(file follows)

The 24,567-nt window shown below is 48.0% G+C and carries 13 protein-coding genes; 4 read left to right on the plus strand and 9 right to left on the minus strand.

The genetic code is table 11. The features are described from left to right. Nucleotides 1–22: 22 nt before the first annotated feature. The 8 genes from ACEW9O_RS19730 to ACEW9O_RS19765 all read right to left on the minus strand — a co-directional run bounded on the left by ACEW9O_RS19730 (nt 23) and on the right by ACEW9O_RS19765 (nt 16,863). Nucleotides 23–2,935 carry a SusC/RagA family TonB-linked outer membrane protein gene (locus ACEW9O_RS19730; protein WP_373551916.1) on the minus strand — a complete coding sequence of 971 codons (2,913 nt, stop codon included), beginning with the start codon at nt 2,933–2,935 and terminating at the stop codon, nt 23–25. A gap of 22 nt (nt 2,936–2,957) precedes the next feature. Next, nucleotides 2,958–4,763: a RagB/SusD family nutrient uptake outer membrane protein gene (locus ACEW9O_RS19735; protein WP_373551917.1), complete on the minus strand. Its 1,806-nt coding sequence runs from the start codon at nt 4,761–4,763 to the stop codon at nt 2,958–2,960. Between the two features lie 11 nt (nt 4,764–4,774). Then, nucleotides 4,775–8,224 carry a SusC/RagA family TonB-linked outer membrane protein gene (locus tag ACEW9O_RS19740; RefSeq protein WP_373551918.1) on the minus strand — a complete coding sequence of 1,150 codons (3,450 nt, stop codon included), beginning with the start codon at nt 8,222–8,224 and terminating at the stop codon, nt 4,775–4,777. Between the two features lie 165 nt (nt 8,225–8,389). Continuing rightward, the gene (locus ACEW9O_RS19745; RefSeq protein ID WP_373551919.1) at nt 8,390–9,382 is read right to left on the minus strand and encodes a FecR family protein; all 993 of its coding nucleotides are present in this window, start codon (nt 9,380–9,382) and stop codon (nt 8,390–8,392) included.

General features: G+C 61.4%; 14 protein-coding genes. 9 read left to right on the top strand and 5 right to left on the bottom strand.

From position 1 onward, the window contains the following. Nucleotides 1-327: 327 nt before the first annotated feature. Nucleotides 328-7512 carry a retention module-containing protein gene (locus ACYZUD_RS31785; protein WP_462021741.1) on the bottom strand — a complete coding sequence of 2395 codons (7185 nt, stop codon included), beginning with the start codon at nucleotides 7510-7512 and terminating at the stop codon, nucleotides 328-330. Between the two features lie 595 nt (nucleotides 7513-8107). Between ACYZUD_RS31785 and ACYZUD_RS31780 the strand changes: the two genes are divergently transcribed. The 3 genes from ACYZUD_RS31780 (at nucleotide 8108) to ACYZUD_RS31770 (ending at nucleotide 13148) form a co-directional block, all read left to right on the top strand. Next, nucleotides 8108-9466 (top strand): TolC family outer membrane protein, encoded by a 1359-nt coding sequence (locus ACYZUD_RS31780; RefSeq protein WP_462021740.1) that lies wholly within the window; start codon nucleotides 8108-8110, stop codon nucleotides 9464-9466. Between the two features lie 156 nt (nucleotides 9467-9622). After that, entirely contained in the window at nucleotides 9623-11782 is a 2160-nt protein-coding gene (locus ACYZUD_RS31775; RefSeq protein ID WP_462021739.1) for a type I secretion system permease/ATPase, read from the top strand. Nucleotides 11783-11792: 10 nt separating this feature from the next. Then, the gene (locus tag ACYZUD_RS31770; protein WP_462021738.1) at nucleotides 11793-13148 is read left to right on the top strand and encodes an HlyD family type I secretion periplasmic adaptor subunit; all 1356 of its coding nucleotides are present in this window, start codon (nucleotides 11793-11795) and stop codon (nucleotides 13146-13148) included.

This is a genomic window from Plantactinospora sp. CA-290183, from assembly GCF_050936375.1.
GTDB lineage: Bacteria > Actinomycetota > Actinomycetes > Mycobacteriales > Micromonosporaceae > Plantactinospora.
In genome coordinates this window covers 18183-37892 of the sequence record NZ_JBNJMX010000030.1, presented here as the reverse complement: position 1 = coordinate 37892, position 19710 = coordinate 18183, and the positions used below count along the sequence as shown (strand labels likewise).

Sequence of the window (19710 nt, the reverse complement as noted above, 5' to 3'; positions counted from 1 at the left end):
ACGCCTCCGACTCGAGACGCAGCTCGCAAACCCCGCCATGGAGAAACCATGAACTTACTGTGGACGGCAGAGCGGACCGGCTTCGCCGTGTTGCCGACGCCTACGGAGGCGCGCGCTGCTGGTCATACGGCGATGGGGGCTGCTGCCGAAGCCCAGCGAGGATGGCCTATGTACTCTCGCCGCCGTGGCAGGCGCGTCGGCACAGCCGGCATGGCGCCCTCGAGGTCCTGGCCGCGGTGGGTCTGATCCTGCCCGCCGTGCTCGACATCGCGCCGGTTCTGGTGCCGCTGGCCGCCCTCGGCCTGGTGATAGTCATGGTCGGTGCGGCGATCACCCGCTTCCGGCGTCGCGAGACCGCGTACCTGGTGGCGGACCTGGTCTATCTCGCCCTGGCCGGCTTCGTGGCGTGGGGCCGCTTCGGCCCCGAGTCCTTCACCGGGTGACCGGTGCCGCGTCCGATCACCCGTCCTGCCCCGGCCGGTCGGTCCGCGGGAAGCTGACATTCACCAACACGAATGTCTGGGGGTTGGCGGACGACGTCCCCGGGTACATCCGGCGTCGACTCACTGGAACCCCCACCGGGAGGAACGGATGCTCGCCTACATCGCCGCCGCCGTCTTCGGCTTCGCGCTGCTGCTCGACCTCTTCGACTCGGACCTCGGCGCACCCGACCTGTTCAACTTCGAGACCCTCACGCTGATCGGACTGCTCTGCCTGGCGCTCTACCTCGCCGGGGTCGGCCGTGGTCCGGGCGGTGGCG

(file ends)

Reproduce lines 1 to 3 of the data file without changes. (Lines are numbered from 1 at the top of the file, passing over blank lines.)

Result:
The 24,567-nt window shown below is 48.0% G+C and carries 13 protein-coding genes; 4 read left to right on the plus strand and 9 right to left on the minus strand.

The genetic code is table 11. The features are described from left to right. Nucleotides 1–22: 22 nt before the first annotated feature. The 8 genes from ACEW9O_RS19730 to ACEW9O_RS19765 all read right to left on the minus strand — a co-directional run bounded on the left by ACEW9O_RS19730 (nt 23) and on the right by ACEW9O_RS19765 (nt 16,863). Nucleotides 23–2,935 carry a SusC/RagA family TonB-linked outer membrane protein gene (locus ACEW9O_RS19730; protein WP_373551916.1) on the minus strand — a complete coding sequence of 971 codons (2,913 nt, stop codon included), beginning with the start codon at nt 2,933–2,935 and terminating at the stop codon, nt 23–25. A gap of 22 nt (nt 2,936–2,957) precedes the next feature. Next, nucleotides 2,958–4,763: a RagB/SusD family nutrient uptake outer membrane protein gene (locus ACEW9O_RS19735; protein WP_373551917.1), complete on the minus strand. Its 1,806-nt coding sequence runs from the start codon at nt 4,761–4,763 to the stop codon at nt 2,958–2,960. Between the two features lie 11 nt (nt 4,764–4,774). Then, nucleotides 4,775–8,224 carry a SusC/RagA family TonB-linked outer membrane protein gene (locus tag ACEW9O_RS19740; RefSeq protein WP_373551918.1) on the minus strand — a complete coding sequence of 1,150 codons (3,450 nt, stop codon included), beginning with the start codon at nt 8,222–8,224 and terminating at the stop codon, nt 4,775–4,777. Between the two features lie 165 nt (nt 8,225–8,389). Continuing rightward, the gene (locus ACEW9O_RS19745; RefSeq protein ID WP_373551919.1) at nt 8,390–9,382 is read right to left on the minus strand and encodes a FecR family protein; all 993 of its coding nucleotides are present in this window, start codon (nt 9,380–9,382) and stop codon (nt 8,390–8,392) included.

General features: G+C 61.4%; 14 protein-coding genes. 9 read left to right on the top strand and 5 right to left on the bottom strand.